But I'm not necessarily expanding anyone's customer base into the state where I live - I'm expanding it into whatever geo-targets my website hits. That means the companies I affiliate with are not necessarily getting any of the traditional benefits of a physical presence in my state - so why should they collect sales tax?
Of course, that's just my thinking, and nothing to do with how the courts will interpret things.
| 2:20 pm on Jun 16, 2011 (gmt 0)|
|I would suggest that affiliates are the internet-equivalent of the "manufacturers rep" concept, modified to reflect the fact that the agent is representing a "store" instead of a manufacturer, and the presence is dual: physical location in the state, and presence on the internet. |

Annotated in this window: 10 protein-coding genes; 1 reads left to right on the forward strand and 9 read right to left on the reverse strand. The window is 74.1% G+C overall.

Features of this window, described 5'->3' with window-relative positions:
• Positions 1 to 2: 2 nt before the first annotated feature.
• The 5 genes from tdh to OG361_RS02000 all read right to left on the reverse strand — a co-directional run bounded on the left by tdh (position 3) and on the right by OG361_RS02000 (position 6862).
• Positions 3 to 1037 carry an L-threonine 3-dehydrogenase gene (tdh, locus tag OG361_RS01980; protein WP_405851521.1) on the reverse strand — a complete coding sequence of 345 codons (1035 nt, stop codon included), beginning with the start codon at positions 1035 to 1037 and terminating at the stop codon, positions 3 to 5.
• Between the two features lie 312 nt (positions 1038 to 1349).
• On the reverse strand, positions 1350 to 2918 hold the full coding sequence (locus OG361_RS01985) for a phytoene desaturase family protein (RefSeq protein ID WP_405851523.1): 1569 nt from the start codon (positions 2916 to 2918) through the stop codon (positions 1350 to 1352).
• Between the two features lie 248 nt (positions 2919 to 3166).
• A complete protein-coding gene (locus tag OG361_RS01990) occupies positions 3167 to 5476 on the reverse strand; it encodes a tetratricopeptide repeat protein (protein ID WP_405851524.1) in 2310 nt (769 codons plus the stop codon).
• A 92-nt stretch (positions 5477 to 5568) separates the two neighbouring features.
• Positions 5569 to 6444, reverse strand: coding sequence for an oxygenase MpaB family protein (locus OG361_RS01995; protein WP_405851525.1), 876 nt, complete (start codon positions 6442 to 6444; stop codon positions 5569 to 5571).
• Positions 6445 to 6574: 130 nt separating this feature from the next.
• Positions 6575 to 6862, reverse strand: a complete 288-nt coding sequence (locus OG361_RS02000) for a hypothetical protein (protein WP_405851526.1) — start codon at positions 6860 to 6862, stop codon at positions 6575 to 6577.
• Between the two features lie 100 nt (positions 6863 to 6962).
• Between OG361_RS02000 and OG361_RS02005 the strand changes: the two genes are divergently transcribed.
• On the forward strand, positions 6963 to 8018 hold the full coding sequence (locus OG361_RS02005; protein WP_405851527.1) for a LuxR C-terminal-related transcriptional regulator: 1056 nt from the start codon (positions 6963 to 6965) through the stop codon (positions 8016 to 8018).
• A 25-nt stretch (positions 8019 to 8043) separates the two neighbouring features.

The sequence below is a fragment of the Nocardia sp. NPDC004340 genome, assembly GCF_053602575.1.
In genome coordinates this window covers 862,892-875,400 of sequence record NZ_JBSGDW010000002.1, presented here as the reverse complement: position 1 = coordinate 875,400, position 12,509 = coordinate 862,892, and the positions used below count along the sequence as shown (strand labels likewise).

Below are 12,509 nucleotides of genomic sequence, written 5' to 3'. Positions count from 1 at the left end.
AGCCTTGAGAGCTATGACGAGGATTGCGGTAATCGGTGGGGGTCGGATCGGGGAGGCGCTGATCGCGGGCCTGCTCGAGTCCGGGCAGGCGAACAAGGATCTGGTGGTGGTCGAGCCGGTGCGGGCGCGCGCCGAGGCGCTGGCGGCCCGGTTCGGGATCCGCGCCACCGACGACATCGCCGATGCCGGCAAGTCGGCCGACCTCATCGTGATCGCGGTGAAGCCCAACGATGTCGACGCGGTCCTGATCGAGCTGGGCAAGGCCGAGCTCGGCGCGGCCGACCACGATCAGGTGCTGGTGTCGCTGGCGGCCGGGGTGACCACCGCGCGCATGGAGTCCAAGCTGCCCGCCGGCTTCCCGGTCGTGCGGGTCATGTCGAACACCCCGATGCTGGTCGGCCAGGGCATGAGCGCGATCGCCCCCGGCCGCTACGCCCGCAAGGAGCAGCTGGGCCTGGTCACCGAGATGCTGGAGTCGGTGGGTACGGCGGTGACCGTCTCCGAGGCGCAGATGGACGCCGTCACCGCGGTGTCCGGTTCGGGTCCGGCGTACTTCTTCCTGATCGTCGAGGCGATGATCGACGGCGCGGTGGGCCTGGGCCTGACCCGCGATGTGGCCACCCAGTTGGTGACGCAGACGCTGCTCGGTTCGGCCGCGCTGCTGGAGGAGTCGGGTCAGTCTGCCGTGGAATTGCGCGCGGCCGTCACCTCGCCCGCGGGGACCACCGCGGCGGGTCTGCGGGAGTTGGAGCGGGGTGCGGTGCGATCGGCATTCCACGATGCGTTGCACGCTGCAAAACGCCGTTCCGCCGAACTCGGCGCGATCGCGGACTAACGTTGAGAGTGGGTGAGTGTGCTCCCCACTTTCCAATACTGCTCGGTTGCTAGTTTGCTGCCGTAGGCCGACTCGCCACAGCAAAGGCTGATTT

What if i live in Florida, but maintain a dating website for people who live in city of Seattle? And my server's in Indiana, and the dating kits (cologne, comb, condom) I sell ship from Pennsylvania, and my site phone number goes to an order taking service in the Philippines, and I spend 85% of my time in the Bahamas, maintain dual US-Bahamas citizenship, and have two workers in my Bahamian home who help maintain the site. Would you say I constitute a nexus in Florida?
| 2:42 pm on Jun 16, 2011 (gmt 0)|
I think a simpler solution would be to create an Internet sales tax, all US citizens pay when they buy online from a US vendor, do some loose tracking of how much each state spends every year online and divide up the money that way.
| 1:12 am on Jun 21, 2011 (gmt 0)|
I am baffled. I am speechless, how passively acceptive is the internet community.